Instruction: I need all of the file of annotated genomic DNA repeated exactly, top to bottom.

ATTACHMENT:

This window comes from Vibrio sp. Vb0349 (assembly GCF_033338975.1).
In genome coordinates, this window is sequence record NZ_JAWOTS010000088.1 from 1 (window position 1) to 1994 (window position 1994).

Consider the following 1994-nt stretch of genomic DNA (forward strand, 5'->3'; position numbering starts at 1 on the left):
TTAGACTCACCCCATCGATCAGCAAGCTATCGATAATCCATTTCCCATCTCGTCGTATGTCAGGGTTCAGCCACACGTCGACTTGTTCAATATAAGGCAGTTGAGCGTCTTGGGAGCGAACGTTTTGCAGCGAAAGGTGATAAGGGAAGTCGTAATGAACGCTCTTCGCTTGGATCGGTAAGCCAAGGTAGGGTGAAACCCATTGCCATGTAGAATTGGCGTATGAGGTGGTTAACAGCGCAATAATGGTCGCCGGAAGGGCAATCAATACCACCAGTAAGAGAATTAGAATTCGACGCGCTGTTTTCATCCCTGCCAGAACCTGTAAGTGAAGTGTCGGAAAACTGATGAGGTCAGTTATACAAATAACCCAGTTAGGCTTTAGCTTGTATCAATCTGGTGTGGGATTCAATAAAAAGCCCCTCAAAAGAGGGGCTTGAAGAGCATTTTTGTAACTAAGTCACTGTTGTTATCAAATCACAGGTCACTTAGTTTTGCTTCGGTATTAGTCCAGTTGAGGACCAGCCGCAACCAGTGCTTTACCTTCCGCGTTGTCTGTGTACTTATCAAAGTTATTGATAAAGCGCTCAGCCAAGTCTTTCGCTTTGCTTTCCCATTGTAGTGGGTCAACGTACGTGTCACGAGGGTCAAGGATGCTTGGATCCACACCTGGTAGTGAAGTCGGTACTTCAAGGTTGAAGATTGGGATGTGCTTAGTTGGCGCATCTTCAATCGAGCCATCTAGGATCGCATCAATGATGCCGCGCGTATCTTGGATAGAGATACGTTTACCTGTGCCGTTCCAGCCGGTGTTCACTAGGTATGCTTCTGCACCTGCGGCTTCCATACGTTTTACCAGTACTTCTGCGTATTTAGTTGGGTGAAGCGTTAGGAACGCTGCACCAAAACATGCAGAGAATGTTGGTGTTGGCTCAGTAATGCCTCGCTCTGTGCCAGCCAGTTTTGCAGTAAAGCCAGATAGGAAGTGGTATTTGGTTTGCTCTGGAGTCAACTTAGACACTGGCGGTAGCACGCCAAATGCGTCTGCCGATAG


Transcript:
This window comes from Vibrio sp. Vb0349 (assembly GCF_033338975.1).
In genome coordinates, this window is sequence record NZ_JAWOTS010000088.1 from 1 (window position 1) to 1994 (window position 1994).

Consider the following 1994-nt stretch of genomic DNA (forward strand, 5'->3'; position numbering starts at 1 on the left):
TTAGACTCACCCCATCGATCAGCAAGCTATCGATAATCCATTTCCCATCTCGTCGTATGTCAGGGTTCAGCCACACGTCGACTTGTTCAATATAAGGCAGTTGAGCGTCTTGGGAGCGAACGTTTTGCAGCGAAAGGTGATAAGGGAAGTCGTAATGAACGCTCTTCGCTTGGATCGGTAAGCCAAGGTAGGGTGAAACCCATTGCCATGTAGAATTGGCGTATGAGGTGGTTAACAGCGCAATAATGGTCGCCGGAAGGGCAATCAATACCACCAGTAAGAGAATTAGAATTCGACGCGCTGTTTTCATCCCTGCCAGAACCTGTAAGTGAAGTGTCGGAAAACTGATGAGGTCAGTTATACAAATAACCCAGTTAGGCTTTAGCTTGTATCAATCTGGTGTGGGATTCAATAAAAAGCCCCTCAAAAGAGGGGCTTGAAGAGCATTTTTGTAACTAAGTCACTGTTGTTATCAAATCACAGGTCACTTAGTTTTGCTTCGGTATTAGTCCAGTTGAGGACCAGCCGCAACCAGTGCTTTACCTTCCGCGTTGTCTGTGTACTTATCAAAGTTATTGATAAAGCGCTCAGCCAAGTCTTTCGCTTTGCTTTCCCATTGTAGTGGGTCAACGTACGTGTCACGAGGGTCAAGGATGCTTGGATCCACACCTGGTAGTGAAGTCGGTACTTCAAGGTTGAAGATTGGGATGTGCTTAGTTGGCGCATCTTCAATCGAGCCATCTAGGATCGCATCAATGATGCCGCGCGTATCTTGGATAGAGATACGTTTACCTGTGCCGTTCCAGCCGGTGTTCACTAGGTATGCTTCTGCACCTGCGGCTTCCATACGTTTTACCAGTACTTCTGCGTATTTAGTTGGGTGAAGCGTTAGGAACGCTGCACCAAAACATGCAGAGAATGTTGGTGTTGGCTCAGTAATGCCTCGCTCTGTGCCAGCCAGTTTTGCAGTAAAGCCAGATAGGAAGTGGTATTTGGTTTGCTCTGGAGTCAACTTAGACACTGGCGGTAGCACGCCAAATGCGTCTGCCGATAG